Friends Indeed is pleased to present High Speed, a solo exhibition of new paintings by New York–based artist Maggie Ellis.
Working in the tradition of elaborate figurative scenes dating back to the Renaissance, Ellis reconceives compositions drawn from Botticelli and Pieter Brueghel the Elder. Steeped in references to contemporary anxieties surrounding climate change and the attention economy, Ellis’s canvases create a throughline between the past and present.
Ellis works from memory, sketching strangers she observes in the day-to-day of her life in New York. She realizes the figures as they exist in her head—misremembered and partly formed, ripe for reinvention. Then, she compiles her drawings such that the figures, seen at different times and in different parts of the city, exist on the same plane, confronting or engaging each other. Beginning each painting without a predetermined sense of place, Ellis instead intuits an environment with abstract gestures, which she then develops into a tangible location peopled with her characters.
The painting Flat Rat (all works 2022) pictures a crowd of cyclists racing at top speed with grimacing expressions, each trying to get ahead. The bikers are oblivious to the ground beneath them, where dead or dying rats are squashed, flat, and bloody. It’s easy to identify with the rats, trampled under so much competition—the organic detritus of the capitalist machine. The painting is comical in its sense of urgency and trippy in its coloration. Ellis’s range of approaches to mark-making and acidic hues lend a sense of individuality and uniqueness to each figure. Like James Ensor’s subjects, each is suffering from their own desires or crises. Ellis’s references are far flung: the chaotic street recalls Jean Dubuffet’s cityscapes, a floating plastic bag recalls the film American Beauty, while the background wall might be a freeway sound barrier or evidence of a divided state.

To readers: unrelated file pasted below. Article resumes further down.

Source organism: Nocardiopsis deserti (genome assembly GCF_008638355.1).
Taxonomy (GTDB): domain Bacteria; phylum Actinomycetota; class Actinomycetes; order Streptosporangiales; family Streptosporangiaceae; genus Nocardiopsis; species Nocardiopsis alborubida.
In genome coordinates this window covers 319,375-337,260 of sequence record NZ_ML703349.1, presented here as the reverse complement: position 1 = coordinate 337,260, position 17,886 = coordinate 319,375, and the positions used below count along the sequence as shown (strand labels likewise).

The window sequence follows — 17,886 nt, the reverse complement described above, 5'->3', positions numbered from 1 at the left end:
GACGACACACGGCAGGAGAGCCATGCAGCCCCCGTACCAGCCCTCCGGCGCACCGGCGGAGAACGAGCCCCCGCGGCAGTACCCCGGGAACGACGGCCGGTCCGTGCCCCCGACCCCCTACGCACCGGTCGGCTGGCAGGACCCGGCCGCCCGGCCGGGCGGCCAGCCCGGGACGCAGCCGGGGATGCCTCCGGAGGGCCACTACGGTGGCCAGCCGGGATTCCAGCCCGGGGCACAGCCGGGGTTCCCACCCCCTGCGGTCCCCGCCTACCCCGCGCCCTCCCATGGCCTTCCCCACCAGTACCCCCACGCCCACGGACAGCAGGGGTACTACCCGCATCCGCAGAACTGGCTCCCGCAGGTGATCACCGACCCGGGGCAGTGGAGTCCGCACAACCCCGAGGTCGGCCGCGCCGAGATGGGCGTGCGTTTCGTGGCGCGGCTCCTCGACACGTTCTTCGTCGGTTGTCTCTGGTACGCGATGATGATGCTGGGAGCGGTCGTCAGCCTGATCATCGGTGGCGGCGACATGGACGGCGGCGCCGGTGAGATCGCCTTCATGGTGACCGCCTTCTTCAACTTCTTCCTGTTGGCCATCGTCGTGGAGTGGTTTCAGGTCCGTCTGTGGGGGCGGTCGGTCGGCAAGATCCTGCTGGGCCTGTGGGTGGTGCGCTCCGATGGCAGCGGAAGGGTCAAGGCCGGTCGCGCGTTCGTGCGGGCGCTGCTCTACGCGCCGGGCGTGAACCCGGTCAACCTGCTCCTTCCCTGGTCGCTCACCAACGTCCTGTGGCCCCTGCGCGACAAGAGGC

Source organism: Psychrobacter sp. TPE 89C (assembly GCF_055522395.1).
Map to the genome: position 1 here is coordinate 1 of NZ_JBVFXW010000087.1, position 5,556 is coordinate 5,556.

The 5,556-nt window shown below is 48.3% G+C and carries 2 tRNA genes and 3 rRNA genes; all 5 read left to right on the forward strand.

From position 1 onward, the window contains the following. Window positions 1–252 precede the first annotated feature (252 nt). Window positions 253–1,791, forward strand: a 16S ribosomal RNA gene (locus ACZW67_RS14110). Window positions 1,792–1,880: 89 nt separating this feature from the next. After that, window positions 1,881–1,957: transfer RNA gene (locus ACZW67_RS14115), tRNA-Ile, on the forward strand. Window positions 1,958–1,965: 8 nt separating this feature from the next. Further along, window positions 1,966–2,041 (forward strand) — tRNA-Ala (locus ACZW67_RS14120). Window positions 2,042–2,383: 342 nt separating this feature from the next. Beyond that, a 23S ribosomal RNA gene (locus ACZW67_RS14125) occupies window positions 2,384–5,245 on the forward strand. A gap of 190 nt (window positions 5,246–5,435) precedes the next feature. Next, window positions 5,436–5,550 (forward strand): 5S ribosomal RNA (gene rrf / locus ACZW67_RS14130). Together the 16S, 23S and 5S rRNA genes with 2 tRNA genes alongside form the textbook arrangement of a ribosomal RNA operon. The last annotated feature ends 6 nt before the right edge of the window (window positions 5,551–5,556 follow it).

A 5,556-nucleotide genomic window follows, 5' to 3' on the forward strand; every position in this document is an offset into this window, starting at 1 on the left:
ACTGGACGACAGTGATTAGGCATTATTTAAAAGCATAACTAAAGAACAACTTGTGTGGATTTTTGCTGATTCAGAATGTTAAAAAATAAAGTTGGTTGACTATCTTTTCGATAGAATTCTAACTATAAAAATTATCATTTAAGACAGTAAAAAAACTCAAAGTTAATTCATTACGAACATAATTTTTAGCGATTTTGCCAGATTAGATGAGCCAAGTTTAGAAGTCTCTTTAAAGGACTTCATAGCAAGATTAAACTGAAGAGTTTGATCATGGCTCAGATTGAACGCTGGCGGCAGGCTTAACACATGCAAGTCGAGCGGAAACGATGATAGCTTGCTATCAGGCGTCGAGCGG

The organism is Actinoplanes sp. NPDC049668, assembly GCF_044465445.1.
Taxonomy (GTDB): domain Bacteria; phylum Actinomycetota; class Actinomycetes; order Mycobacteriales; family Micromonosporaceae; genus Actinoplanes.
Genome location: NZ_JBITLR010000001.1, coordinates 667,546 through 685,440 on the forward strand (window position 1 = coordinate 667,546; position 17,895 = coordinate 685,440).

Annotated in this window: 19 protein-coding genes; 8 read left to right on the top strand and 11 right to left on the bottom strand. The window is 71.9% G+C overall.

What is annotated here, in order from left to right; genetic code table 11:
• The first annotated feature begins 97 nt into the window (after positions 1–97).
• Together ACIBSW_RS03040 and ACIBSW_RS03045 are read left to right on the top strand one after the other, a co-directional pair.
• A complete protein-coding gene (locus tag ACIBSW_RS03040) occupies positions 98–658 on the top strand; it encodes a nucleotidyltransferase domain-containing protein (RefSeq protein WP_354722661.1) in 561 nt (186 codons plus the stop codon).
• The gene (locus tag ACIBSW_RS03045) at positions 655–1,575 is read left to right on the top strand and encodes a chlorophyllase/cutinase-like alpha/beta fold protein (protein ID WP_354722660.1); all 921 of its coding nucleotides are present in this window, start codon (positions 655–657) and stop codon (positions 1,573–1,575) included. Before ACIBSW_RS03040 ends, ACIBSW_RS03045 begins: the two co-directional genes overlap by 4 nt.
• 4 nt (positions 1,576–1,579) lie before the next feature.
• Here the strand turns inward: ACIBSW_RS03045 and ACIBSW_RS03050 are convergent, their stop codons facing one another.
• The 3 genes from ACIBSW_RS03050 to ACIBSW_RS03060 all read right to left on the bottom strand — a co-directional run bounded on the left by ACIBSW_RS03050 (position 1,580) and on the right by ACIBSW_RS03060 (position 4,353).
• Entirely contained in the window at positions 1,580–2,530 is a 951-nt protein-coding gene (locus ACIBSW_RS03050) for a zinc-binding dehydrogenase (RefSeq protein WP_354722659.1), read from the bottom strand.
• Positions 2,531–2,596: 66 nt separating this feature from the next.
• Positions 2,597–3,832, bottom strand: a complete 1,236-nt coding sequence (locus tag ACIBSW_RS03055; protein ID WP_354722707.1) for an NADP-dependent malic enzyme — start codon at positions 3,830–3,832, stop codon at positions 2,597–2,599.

Pizza Party depicts an orgiastic bacchanal, featuring characters Ellis glimpsed on the subway. The painting situates humans and animals together in a park, rejoicing and gorging themselves side by side in a twisted pastoral scene. It’s a Peaceable Kingdom for the age of Pizza Rat. The revelers search for transcendence in the confusion of a crowd, animated by an ecstasy found not from religion (à la El Greco’s swirling figures) but from chemicals. Their outstretched arms grasp for something unknown. It’s as if, a century after George Grosz envisioned Metropolis, the painting’s battlefield arrived in contemporary Central Park; or if the soldiers of Piero della Francesca’s Arezzo cycle were recast as ravers. Ellis’s figures want to disappear in the crowd; they sway madly under a rotting sun.
The paintings in High Speed are connected by their elliptical groupings of figures. In each, a ritual or a rite takes place. In the fever dream of Those Who Run Seem to Have All the Fun, nature and culture collide. Walls give way to trees, and stars are replaced by a disco ball. Dancers contort, in pleasure or pain, while elongated figures make out in the background, denying what lurks in the shadows. Like all of Ellis’s canvases, the painting conveys a portentous clash of fantasy and reality. With an economic and sometimes scatological touch, Ellis distorts bodies to reflect the particular grotesque and sublime of our contemporary moment.
— Maria Calandra